Unfortunately, moving around the holidays means that our internet won’t get hooked up until sometime in January, and none of our neighbors has an unlocked wireless signal. Unless I can get Netshare up and running on my iPhone soon, don’t expect much posting from me until after my exams in January.

But Merry Christmas, Happy Holidays, and Happy New Year to everyone. I hope 2009 is even better than 2008 for you all.

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Off to the 2008 Beijing Olympics!

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This week my wife and I are flying out to Beijing to attend the 2008 Beijing Olympics! Needless to say, we’re getting really excited.

We had to order our event tickets well over a year ago, and recently purchased a couple more tickets from a friend that couldn’t go. Over the course of twelve days we will be attending: Rowing, Athletics, Gymnastics, Triathlon, Beach Volleyball, Wrestling, and Weightlifting.

Key tickets for us are everything rowing (as you can guess by my previous posts), the Women’s Individual All-Around gymnastics final, and Athletics (to include Men’s steeplechase and long jump, Women’s 800m, Discus and Pole Vault). Provided we’re able to swap one of our two pairs of Saturday rowing finals tickets for a pair of Sunday finals, we will see 26 different finals and medal ceremonies.

Why we’re going

The main reason we decided to go to the Olympics over a year ago was to support our friends from Thames Rowing Club, where we’ve been rowing for four years. Elise Laverick is rowing in the Women’s Double Sculls with Anna Bebington, and Ali Knowles and Beth Rodford are rowing in the Women’s Eight. Last year Annie Vernon rowed for Thames (she’s since switched clubs), and she’s competing in the Women’s Quad Sculls. Oh, and Al Heathcote is rowing in the Men’s Eight; he’s the brother of a guy on Thames men’s squad.

Getting ready

It’s only been in the last few days that I’ve started to get really excited about the Olympics. We decided to do a Homestay, which I was initially unsure about. But now that we’ve been in touch with the owners of the flat (a Canadian man and his Chinese wife) I’m stoked. We’ll have wireless access, so we should be able to upload photos and blog on a daily basis while we’re there.

The Olympic Committee also recently released their visitor’s guide, which finally gives a little more information as to how we’ll be able to get in between venues. Considering the Rowing and Triathlon venues are well outside Beijing central, this is key for us. It took a bit to download the 100 MB PDF (!), but it’s packed full of information. As long as we have a ticket for an event on the day, transportation in the city that day is free.

By the way, I’ve been using TripIt to organise our whole trip… I highly recommend it!

Visiting Beijing

I also hope to see a bunch of Beijing while we’re there. The Great Wall is a trip that we’re trying to fit in on one of the days, but since it’s a little way outside the city we may need to skip one of the event sessions; we’ll see. To be honest, I’m treating this as a secondary part of our trip. We want to see the spectacle of the athletes and competition, everything else will be a bonus.

Subscribing

If you’d like to get all of my Beijing blog updates, you can subscribe! Just click here to get new posts by e-mail, or click here if you’d like the RSS feed.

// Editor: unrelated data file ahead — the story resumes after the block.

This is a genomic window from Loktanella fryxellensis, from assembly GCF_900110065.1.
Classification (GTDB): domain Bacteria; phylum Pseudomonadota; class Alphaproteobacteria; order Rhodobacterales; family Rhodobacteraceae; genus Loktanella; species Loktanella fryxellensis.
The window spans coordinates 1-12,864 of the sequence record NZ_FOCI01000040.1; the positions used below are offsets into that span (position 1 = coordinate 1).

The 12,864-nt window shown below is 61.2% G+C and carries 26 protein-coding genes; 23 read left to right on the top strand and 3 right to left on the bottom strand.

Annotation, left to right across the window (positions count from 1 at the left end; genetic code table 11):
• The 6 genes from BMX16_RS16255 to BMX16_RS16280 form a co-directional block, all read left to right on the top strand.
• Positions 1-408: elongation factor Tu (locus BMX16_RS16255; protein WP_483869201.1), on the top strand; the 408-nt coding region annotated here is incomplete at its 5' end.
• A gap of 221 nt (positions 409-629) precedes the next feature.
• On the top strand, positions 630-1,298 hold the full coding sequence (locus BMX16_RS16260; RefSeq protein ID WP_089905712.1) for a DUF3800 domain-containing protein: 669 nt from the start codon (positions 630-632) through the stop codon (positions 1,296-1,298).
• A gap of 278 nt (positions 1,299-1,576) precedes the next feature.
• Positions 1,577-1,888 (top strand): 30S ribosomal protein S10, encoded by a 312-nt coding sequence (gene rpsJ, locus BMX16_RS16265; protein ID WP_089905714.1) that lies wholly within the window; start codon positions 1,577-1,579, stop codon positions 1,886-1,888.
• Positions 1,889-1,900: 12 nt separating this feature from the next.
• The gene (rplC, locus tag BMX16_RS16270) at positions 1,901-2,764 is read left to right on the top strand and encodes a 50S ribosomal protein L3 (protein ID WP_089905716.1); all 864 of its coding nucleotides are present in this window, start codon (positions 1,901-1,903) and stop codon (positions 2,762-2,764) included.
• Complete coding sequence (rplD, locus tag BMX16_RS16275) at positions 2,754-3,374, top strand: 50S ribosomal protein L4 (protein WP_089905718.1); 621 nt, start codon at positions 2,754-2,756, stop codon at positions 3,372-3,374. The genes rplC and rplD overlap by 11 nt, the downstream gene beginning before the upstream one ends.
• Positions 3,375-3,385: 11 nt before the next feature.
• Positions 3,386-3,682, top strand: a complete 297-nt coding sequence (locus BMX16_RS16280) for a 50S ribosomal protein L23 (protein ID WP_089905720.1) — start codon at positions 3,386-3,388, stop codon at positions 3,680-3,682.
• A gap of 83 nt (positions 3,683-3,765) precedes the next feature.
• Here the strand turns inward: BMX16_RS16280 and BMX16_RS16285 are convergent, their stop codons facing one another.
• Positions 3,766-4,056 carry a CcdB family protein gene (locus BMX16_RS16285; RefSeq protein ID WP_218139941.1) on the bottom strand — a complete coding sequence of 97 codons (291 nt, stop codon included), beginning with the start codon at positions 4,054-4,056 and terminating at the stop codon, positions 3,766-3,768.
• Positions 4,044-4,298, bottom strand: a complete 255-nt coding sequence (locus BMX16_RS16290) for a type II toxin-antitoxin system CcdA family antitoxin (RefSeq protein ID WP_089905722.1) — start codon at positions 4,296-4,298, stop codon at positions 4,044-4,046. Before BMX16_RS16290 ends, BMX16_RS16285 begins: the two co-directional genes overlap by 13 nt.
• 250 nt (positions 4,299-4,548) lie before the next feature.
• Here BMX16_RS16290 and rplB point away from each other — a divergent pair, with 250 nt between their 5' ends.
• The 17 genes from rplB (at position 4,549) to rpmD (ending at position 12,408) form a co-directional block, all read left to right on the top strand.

With wireless access, I hope to be posting daily with impressions and photos from the day. I may also be able to post occasionally from the venue with photos now that I’ve got my iPhone! Oh, and I hope to be sending updates to Twitter, too. This is going to be great!

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Iraqi art exhibition in New York City – Opens Thursday!

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This Thursday, May 22nd a very unique art exhibit will open in New York City. It features art from Iraqi artists, most of whom cannot even be publicly identified for their safety. It was a Navy Lieutenant serving in Iraq that found this art and worked to bring it over to the United States to exhibit and sell for the artists. I served with that Lieutenant, Chris Brownfield, for about two years when we were both stationed on the same submarine. He’s a very unique guy, as this initiative suggests!

From 2006 to 2007, a military liaison officer in the U.S. Embassy of Baghdad worked on the sidelines to develop relations with the artists of Baghdad. Under extremely unlikely circumstances, several of Baghdad’s artists trusted this military officer to share their art with the world. It is the first collection of art in the United States comprised entirely of works from wartime contemporaries of Iraq. The scope of the exhibition is unprecedented, including works on Iraqi refugees, the children of war, genocide, and an Iraqi perspective on Shock and Awe.

The exhibition is taking place at the Pomegranate Gallery on 133 Greene Street in SoHo (see map here). The opening reception runs from 6-8pm on Thursday May 22nd, and the exhibition will be open through June 21st.

Jake Halpern wrote a great article about the exhibit in New York Magazine. He even managed to speak (via phone) to a couple of the artists involved. One of my favourite parts of the article describes how Chris had to pull rank with the military postal clerks in order to send the 100+ paintings back to the US!

If you can’t make it to the gallery, Chris has also produced a book that includes much of the same artwork. It’s tri-lingual in English, French and Arabic. You can buy it from Amazon.com here: Oil on Landscape; Art from Wartime Contemporaries of Baghdad.

If you live in or near New York City, I hope you get a chance to drop in on the exhibit; it should be interesting.